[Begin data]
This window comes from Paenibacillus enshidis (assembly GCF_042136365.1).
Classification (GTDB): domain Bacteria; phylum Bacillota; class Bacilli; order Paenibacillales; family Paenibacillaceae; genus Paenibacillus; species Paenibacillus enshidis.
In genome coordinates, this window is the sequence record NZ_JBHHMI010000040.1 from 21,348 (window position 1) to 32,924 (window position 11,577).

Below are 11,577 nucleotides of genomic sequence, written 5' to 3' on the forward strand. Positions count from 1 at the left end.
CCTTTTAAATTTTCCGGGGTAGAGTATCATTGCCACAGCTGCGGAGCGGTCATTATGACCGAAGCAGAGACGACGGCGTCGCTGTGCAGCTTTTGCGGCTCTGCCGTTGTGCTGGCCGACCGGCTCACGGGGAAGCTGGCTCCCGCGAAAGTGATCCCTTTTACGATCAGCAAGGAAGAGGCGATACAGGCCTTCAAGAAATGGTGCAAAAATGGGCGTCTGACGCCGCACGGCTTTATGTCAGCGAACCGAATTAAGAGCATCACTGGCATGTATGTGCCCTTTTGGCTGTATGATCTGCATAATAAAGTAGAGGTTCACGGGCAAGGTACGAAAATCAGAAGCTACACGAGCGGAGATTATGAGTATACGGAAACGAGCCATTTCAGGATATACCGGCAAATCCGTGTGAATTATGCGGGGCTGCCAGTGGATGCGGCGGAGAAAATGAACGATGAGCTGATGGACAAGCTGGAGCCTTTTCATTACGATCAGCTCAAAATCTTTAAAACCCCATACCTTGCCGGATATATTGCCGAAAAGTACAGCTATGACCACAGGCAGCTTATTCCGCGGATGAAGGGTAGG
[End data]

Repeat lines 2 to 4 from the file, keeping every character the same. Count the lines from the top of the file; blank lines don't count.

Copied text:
Classification (GTDB): domain Bacteria; phylum Bacillota; class Bacilli; order Paenibacillales; family Paenibacillaceae; genus Paenibacillus; species Paenibacillus enshidis.
In genome coordinates, this window is the sequence record NZ_JBHHMI010000040.1 from 21,348 (window position 1) to 32,924 (window position 11,577).

Below are 11,577 nucleotides of genomic sequence, written 5' to 3' on the forward strand. Positions count from 1 at the left end.